Good managers are coaches, poor drivers are dictators. A good manager will believe in the team concept where every member of the team is important and his / her opinions are valued. A good manager will appreciate his / her employees and realize that for him / her to be successful, the team must be successful. A poor manger will dictate to his / her employees, causing havoc! A good, efficient business unit with high employee formation will fall apart within weeks if a poor manager has taken over. Poor managers fail because they do not have strong leadership skills. They do not have human skills, communication skills, decision-making skills and delegation skills needed to develop and maintain effective teams. A strong leader must sell the Lean strategy and realize that eventually employees as a team are the ones to make it happen.
Think and do world class (even if it is not there!)
To become Lean, become world class. If you are in a facility that has an unclean, disorganized work environment, you know that it has not entered a world-class facility. There is no need to look at the productivity numbers to determine if the facility is world class or not. If a plant is world-class, it looks world-class as soon as you walk in the door.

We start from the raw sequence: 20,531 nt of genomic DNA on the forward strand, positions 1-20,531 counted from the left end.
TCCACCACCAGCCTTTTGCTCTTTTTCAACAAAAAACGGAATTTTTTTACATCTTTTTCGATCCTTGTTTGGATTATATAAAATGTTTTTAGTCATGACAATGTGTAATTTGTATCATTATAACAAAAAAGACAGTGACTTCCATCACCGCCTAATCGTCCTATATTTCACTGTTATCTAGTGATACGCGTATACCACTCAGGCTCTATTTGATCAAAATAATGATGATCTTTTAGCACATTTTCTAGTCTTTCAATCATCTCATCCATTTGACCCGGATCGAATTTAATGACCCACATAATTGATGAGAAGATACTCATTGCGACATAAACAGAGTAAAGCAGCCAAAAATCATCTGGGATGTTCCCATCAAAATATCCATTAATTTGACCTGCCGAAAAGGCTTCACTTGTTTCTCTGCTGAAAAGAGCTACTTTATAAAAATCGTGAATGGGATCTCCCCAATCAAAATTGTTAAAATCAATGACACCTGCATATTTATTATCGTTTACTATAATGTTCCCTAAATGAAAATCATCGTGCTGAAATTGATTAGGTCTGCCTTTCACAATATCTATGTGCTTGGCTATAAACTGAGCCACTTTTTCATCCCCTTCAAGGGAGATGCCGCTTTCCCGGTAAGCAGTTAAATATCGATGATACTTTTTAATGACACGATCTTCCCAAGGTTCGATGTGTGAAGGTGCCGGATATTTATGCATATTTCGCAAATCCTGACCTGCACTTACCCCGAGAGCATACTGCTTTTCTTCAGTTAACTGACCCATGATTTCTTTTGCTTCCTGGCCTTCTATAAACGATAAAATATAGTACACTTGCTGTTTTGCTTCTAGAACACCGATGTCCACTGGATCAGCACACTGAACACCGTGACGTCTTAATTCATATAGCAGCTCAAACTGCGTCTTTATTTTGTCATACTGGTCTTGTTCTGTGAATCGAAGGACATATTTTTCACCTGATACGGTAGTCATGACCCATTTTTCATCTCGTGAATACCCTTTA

A Lean facility is well organized. Each process is clearly defined by standards. Production is run via very clear visual management. A true World Class facility has the discipline to maintain organization. Outside auditors, potential customers and employees will be turned off if the work environment is not clean and organized. Keeping a work area clean and organized is simple; However, many companies ignore this simple task.
Make decisions based on logic and not politics.
Most of the decisions taken are implemented by senior management without questioning whether or not the decisions are made. Too many times decisions are made by senior management without fully understanding the process and issues. Lower level managers ultimately implement ideas and strategies that are not logic-based, but politics. They will implement ideas even if they do not believe in them. This can create many problems that make implementation of Lean Strategies difficult.
Decisions must be made throughout the organization through effective communication. Senior management should not only mandate, but sell their ideas and be open to questioning and suggestions from lower level managers. Senior management must fully understand the issues and processes by effectively communicating with managers at different levels. Important decisions where possible should be made as a team against an individual.